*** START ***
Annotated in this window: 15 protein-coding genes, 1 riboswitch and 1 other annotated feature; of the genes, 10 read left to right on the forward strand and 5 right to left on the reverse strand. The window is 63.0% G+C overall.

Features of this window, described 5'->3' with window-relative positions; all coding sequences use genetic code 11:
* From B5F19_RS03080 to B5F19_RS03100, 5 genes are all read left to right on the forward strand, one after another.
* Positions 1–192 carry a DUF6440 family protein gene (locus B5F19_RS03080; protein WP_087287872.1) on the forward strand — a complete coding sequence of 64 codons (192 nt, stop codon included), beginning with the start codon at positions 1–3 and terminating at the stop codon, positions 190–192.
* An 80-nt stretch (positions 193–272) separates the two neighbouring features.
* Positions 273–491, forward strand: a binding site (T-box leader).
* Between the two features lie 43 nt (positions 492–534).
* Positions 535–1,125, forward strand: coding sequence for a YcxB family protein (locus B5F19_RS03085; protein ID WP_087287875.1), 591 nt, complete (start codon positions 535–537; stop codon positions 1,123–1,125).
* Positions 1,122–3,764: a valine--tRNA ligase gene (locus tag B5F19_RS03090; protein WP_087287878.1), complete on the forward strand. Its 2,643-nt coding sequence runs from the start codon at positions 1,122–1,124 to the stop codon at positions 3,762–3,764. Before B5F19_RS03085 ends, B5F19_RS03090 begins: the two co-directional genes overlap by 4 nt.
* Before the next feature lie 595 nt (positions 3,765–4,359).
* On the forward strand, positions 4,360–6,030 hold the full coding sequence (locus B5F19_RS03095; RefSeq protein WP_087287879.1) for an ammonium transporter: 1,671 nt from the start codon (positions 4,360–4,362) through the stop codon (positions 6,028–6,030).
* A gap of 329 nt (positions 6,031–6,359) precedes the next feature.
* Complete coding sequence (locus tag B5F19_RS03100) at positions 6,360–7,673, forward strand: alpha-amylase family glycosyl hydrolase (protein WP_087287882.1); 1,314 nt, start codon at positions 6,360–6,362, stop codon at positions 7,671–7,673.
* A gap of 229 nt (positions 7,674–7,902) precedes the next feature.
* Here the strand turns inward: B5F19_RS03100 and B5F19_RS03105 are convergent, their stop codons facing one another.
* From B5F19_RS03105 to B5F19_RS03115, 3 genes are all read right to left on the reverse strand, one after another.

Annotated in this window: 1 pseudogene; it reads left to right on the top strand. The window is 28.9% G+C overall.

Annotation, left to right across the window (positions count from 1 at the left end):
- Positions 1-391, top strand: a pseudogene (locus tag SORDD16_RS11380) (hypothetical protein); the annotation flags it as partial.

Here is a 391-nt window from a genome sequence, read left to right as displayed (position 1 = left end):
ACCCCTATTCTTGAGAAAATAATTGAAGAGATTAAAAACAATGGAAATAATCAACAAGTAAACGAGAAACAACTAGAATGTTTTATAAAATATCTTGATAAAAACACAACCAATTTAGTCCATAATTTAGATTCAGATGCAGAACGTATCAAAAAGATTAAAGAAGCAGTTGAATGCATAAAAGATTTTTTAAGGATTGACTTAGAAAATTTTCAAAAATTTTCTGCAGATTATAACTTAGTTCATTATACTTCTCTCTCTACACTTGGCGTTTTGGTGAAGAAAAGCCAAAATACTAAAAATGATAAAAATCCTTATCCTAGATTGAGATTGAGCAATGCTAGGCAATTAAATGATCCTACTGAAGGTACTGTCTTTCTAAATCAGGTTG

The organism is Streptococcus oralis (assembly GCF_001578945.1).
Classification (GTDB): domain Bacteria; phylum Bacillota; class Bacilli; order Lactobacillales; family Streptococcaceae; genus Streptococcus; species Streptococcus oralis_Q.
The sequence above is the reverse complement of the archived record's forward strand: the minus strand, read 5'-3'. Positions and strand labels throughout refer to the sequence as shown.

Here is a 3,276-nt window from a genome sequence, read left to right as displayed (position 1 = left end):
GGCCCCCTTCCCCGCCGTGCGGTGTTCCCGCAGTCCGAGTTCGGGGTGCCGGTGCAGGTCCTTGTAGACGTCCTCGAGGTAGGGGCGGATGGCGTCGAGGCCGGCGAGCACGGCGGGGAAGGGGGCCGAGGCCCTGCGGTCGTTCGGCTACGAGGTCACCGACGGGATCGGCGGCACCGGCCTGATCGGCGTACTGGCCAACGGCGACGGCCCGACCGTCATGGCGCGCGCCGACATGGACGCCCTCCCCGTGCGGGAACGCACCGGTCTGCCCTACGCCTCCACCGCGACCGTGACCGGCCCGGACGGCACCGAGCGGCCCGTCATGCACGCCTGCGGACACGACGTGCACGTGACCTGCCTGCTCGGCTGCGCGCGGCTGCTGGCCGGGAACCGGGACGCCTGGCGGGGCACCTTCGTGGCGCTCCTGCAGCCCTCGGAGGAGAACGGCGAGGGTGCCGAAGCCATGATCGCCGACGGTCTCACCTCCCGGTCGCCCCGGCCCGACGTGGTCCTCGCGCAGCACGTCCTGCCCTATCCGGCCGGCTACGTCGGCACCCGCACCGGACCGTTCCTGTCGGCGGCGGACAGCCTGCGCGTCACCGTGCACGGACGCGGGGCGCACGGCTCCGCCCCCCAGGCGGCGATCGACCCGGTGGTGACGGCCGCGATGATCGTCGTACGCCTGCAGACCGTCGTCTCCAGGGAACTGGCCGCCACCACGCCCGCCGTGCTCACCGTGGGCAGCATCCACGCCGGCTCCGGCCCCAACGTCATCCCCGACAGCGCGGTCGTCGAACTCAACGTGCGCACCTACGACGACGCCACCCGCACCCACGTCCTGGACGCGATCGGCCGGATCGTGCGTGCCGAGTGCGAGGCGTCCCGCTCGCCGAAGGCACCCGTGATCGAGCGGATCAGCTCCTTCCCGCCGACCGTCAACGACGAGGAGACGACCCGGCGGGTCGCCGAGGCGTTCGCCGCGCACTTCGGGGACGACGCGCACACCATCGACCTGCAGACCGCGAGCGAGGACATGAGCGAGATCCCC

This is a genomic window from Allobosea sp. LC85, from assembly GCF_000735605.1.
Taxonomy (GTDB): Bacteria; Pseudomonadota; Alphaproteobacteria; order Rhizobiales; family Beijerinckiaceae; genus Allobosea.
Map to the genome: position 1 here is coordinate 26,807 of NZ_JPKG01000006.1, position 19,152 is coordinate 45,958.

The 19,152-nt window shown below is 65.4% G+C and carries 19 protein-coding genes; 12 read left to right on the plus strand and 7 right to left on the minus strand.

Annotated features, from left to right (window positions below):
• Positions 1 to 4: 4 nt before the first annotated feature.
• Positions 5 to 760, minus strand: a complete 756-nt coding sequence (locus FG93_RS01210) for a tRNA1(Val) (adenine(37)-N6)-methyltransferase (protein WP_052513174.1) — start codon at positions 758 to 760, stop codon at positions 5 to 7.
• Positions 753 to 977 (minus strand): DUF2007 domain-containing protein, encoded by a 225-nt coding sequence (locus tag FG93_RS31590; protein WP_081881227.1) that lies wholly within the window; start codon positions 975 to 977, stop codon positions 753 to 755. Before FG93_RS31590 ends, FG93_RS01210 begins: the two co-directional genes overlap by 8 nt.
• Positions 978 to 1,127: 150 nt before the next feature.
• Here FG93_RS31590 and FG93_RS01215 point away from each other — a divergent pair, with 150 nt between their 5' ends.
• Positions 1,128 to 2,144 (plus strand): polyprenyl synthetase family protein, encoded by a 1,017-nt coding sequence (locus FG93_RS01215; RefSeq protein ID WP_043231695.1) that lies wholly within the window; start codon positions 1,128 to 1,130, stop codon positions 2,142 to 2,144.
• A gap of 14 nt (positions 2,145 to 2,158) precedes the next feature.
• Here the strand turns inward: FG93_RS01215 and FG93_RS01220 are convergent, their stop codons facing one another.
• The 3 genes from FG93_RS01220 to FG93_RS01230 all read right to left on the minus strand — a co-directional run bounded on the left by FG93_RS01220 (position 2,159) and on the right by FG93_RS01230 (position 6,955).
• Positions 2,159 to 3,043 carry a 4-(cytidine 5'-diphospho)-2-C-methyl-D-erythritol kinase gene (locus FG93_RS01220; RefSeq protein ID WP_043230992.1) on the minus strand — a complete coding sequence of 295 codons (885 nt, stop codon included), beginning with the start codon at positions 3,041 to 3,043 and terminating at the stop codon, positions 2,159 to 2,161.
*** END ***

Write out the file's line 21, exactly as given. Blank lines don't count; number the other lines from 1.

ACCCCTATTCTTGAGAAAATAATTGAAGAGATTAAAAACAATGGAAATAATCAACAAGTAAACGAGAAACAACTAGAATGTTTTATAAAATATCTTGATAAAAACACAACCAATTTAGTCCATAATTTAGATTCAGATGCAGAACGTATCAAAAAGATTAAAGAAGCAGTTGAATGCATAAAAGATTTTTTAAGGATTGACTTAGAAAATTTTCAAAAATTTTCTGCAGATTATAACTTAGTTCATTATACTTCTCTCTCTACACTTGGCGTTTTGGTGAAGAAAAGCCAAAATACTAAAAATGATAAAAATCCTTATCCTAGATTGAGATTGAGCAATGCTAGGCAATTAAATGATCCTACTGAAGGTACTGTCTTTCTAAATCAGGTTG